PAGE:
A New Way to Make Useful Chemicals from CO2

Posted on February 1, 2010 

A New Way to Make Useful Chemicals from CO2

A copper-based catalyst helps turn the gas into antifreeze and household cleaners.

When it’s exposed to the elements, the surface of copper turns green because it reacts with oxygen. But now scientists have discovered a copper-based material with a surprising property: it reacts with carbon dioxide in air rather than oxygen. Though the reaction is not a practical way to remove large quantities of carbon dioxide from the atmosphere, it does provide an alternative new route, using a cheap, nonpetroleum feedstock, to make useful chemicals.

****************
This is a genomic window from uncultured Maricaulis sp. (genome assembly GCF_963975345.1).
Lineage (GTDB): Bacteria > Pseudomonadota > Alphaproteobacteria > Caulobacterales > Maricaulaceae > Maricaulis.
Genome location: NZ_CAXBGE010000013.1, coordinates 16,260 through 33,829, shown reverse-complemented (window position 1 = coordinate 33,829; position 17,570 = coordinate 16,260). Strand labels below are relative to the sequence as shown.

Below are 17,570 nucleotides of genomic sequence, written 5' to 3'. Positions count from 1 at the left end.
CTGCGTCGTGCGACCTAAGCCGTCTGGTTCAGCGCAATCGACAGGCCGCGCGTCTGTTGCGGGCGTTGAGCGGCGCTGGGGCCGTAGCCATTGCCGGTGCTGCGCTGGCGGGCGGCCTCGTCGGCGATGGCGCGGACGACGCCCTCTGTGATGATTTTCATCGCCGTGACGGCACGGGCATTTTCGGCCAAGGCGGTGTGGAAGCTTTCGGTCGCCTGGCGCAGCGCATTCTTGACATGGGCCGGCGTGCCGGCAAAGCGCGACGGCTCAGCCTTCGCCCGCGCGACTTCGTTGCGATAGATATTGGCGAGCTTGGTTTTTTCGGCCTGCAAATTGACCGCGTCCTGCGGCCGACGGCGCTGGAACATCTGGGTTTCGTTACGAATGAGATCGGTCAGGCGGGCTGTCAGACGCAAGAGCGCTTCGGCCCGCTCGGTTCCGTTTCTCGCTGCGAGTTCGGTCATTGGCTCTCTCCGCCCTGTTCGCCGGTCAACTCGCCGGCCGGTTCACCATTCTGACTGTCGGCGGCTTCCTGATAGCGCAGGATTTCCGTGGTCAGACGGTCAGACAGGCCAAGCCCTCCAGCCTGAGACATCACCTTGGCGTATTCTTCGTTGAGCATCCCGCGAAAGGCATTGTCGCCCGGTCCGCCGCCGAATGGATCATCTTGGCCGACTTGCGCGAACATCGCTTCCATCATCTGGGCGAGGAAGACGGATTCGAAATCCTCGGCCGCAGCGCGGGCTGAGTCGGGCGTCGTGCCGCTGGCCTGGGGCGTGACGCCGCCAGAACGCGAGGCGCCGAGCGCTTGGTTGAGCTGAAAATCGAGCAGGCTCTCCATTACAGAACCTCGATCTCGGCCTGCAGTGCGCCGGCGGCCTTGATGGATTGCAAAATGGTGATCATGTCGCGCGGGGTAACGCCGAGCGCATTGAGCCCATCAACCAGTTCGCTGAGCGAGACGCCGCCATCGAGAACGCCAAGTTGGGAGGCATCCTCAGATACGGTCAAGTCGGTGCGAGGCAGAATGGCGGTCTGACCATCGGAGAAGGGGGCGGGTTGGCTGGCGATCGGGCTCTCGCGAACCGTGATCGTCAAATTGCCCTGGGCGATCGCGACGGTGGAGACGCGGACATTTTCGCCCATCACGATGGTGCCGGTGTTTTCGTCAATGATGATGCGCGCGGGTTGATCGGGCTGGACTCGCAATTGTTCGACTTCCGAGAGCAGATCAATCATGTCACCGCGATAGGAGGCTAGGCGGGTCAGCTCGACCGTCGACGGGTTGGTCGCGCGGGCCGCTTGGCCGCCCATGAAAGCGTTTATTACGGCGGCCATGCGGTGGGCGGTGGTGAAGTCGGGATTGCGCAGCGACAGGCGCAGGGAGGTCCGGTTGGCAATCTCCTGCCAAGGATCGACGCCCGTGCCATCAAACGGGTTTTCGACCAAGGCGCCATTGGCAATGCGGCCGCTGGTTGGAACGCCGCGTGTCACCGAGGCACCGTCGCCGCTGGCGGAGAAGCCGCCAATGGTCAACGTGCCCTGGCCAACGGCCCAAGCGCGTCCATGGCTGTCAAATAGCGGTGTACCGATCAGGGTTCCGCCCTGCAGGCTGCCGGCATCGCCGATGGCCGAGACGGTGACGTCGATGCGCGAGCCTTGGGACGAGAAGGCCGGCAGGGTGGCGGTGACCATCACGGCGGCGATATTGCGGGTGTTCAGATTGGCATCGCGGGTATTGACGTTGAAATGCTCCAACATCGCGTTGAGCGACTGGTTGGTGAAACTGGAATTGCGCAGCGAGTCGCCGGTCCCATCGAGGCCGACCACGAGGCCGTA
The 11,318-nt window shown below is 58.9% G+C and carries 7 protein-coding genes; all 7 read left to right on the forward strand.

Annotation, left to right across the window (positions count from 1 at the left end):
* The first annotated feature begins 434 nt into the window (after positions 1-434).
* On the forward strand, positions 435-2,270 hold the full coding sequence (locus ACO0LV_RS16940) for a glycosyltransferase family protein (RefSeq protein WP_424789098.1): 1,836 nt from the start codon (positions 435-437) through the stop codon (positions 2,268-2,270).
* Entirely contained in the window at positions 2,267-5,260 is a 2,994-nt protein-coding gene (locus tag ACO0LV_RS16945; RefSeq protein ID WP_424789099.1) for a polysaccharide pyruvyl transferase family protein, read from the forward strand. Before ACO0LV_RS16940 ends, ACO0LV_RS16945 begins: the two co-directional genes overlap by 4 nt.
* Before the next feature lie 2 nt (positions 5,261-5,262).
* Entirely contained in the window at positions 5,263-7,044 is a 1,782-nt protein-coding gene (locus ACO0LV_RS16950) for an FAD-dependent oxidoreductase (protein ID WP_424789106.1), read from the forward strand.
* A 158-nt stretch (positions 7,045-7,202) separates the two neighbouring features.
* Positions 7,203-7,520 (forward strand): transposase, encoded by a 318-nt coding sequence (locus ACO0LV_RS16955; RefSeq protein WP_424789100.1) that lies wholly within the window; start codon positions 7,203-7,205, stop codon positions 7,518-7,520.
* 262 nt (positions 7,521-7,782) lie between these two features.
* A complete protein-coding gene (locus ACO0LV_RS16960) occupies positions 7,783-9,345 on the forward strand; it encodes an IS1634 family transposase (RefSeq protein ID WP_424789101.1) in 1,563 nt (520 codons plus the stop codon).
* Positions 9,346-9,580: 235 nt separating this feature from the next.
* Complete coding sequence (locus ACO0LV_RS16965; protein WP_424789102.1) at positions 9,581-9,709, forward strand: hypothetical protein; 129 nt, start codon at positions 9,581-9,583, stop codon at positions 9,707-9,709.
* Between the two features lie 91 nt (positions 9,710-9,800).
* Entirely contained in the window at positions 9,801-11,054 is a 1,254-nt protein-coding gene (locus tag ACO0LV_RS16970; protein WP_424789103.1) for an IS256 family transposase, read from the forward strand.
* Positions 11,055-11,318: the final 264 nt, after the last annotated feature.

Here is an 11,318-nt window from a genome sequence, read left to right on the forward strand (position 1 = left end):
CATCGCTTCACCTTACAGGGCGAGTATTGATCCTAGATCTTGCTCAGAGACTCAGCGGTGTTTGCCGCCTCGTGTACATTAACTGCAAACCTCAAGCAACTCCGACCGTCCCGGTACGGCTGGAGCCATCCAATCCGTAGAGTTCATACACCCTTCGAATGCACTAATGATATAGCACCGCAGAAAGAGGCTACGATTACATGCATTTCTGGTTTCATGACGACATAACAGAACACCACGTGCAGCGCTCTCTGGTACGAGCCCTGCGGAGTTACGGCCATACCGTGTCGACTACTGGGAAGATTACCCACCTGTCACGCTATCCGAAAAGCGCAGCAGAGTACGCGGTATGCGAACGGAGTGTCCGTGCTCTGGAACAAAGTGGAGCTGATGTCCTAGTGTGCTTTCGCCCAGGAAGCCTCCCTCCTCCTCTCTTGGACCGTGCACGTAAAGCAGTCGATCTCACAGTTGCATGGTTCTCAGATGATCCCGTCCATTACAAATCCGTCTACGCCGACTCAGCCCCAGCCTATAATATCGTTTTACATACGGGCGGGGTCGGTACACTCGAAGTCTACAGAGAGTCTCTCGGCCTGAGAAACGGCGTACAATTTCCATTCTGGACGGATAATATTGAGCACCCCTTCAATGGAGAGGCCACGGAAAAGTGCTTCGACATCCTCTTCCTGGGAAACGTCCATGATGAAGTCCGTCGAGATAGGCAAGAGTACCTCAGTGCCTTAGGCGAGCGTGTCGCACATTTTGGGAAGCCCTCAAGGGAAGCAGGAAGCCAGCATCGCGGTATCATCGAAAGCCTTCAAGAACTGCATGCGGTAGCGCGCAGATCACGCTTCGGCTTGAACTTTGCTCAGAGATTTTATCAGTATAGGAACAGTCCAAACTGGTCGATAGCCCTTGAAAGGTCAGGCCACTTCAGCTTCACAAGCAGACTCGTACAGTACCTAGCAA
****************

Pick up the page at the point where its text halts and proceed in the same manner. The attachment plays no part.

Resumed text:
Researchers have been looking for such a material for a long time, taking a cue from plants, which use atmospheric carbon dioxide to produce a wide range of useful materials. But previous approaches have fallen short in a variety of ways. For example, they’ve required large amounts of energy and concentrated streams of carbon dioxide rather than the trace amounts found in air. One of the big challenges is that materials tend to preferentially react with oxygen, which is much more reactive than carbon dioxide and far more abundant. Oxygen makes up over 20 percent of the atmosphere, whereas there are only a few hundred parts per million of carbon dioxide.


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